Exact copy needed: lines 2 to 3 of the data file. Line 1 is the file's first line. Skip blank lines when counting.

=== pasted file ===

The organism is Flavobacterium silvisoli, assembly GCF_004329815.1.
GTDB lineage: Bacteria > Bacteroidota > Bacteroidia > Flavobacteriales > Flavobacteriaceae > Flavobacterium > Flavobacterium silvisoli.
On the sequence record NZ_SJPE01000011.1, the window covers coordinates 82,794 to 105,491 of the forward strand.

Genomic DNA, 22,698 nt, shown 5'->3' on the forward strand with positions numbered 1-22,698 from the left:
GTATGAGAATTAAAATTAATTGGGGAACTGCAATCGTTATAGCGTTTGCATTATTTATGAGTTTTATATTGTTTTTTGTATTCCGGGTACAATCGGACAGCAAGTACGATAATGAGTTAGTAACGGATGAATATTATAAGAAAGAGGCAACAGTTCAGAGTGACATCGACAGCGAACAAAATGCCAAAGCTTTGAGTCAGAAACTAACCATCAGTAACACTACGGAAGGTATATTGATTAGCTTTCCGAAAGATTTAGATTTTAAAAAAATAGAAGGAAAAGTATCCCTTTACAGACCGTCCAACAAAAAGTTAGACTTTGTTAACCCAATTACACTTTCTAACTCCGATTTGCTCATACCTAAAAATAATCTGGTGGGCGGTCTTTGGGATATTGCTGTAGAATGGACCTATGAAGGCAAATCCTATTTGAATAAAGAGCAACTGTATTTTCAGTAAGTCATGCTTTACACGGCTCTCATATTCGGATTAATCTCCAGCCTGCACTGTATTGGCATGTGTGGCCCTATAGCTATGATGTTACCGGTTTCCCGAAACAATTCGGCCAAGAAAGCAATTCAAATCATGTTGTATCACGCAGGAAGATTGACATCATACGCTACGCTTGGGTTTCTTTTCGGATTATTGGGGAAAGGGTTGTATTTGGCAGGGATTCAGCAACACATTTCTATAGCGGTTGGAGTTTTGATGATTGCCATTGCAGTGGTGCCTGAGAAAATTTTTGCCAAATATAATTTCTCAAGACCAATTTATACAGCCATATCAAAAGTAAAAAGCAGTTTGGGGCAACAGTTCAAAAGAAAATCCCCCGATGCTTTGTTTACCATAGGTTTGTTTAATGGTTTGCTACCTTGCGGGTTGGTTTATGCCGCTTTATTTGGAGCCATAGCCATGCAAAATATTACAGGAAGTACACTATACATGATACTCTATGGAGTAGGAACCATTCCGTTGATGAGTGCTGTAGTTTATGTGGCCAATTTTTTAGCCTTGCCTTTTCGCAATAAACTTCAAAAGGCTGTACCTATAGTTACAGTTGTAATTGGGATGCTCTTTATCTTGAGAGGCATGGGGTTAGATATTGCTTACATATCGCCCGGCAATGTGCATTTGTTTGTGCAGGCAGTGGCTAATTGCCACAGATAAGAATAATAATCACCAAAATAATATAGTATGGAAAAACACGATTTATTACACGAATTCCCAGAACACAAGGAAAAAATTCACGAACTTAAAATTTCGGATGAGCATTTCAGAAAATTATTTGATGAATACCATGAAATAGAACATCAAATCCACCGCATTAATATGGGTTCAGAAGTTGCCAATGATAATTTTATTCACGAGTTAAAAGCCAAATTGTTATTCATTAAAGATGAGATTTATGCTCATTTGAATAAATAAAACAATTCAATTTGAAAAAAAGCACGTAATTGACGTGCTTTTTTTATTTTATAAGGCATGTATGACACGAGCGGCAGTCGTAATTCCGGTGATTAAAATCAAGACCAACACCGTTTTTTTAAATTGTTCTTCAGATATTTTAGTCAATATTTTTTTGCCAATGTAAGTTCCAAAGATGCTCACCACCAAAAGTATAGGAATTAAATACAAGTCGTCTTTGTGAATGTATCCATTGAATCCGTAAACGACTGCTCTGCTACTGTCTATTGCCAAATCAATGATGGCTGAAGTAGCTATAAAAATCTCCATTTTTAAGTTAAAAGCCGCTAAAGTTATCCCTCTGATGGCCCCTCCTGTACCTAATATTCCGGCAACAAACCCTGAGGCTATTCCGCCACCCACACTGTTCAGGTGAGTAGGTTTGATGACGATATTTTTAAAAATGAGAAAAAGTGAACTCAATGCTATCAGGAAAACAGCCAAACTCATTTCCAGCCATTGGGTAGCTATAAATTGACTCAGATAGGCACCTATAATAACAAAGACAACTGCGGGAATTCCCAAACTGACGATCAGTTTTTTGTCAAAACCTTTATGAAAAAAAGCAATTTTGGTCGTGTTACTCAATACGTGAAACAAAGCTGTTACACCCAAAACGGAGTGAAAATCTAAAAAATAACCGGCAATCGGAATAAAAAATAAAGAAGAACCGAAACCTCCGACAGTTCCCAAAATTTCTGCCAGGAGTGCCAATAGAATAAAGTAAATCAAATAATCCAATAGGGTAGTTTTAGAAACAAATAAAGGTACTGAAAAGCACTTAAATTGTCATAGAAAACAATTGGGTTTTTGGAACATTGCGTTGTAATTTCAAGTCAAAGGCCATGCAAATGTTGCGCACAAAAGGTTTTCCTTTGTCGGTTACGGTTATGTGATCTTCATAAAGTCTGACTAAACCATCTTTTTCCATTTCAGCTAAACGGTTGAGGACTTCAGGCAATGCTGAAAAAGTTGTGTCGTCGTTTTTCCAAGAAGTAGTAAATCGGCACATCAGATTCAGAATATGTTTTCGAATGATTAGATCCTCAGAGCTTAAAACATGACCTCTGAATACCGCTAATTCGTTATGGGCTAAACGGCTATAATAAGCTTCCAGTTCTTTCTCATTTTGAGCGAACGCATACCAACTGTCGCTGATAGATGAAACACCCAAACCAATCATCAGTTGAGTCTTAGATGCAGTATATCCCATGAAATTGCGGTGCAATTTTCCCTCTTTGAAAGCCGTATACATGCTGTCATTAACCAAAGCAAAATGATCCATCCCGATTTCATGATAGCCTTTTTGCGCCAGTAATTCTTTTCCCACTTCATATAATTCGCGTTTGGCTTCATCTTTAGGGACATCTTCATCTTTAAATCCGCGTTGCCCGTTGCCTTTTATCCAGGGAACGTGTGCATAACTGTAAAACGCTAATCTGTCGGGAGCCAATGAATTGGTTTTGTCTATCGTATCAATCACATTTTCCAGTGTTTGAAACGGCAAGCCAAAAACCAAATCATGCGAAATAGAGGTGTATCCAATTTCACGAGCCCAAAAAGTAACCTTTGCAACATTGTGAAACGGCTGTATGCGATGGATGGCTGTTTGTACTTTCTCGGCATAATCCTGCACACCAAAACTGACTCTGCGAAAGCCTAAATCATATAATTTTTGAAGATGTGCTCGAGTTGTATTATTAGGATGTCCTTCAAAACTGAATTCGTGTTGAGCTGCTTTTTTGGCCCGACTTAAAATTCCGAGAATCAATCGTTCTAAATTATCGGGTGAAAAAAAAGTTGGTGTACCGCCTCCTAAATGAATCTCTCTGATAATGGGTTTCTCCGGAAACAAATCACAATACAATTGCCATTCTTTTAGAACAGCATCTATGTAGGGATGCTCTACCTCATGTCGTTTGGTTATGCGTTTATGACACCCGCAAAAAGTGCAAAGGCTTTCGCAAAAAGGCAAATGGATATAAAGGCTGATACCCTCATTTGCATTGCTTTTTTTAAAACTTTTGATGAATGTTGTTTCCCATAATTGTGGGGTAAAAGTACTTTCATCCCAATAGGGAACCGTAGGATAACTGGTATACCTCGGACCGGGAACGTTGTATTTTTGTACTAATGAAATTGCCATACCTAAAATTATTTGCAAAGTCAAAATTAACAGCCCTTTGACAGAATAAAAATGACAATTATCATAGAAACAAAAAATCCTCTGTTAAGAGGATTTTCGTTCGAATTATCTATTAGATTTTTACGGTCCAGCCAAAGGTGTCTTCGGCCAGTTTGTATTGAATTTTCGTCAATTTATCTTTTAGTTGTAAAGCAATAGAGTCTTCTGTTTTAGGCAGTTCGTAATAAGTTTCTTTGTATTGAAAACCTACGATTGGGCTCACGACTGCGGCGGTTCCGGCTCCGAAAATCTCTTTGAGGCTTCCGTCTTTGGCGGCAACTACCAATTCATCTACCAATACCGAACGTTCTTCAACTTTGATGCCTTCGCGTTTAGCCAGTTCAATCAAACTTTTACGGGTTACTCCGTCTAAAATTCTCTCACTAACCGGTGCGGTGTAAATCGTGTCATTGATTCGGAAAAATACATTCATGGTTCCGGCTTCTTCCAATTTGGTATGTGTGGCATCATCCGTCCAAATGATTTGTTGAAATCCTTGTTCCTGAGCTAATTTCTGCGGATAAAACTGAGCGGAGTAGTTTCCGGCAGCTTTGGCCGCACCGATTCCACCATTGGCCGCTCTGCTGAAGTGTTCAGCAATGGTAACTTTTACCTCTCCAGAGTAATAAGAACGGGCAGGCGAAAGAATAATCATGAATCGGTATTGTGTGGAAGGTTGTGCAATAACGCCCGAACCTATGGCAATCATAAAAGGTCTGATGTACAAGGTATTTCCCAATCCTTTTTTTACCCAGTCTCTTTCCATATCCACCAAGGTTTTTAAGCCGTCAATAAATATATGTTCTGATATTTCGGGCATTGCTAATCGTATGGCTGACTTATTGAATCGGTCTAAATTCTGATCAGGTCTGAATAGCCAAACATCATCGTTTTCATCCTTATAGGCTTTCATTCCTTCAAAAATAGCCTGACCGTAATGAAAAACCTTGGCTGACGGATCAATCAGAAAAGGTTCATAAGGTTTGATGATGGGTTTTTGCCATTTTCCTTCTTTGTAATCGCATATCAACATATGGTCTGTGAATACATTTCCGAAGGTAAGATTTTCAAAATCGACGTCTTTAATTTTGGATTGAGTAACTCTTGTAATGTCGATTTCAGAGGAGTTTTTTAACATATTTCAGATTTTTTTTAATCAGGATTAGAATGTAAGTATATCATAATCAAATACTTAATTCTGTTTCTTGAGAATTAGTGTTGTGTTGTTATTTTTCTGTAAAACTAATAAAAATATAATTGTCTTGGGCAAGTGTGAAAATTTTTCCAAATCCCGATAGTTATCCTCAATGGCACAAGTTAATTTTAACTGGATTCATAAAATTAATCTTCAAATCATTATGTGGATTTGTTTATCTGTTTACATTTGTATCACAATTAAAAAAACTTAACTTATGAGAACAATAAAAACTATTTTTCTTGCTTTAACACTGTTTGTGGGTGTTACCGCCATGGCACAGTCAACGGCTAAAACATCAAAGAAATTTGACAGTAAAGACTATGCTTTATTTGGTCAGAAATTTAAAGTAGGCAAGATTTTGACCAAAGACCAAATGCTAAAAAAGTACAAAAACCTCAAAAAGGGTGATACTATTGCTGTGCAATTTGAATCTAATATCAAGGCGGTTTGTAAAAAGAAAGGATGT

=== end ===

GTDB lineage: Bacteria > Bacteroidota > Bacteroidia > Flavobacteriales > Flavobacteriaceae > Flavobacterium > Flavobacterium silvisoli.
On the sequence record NZ_SJPE01000011.1, the window covers coordinates 82,794 to 105,491 of the forward strand.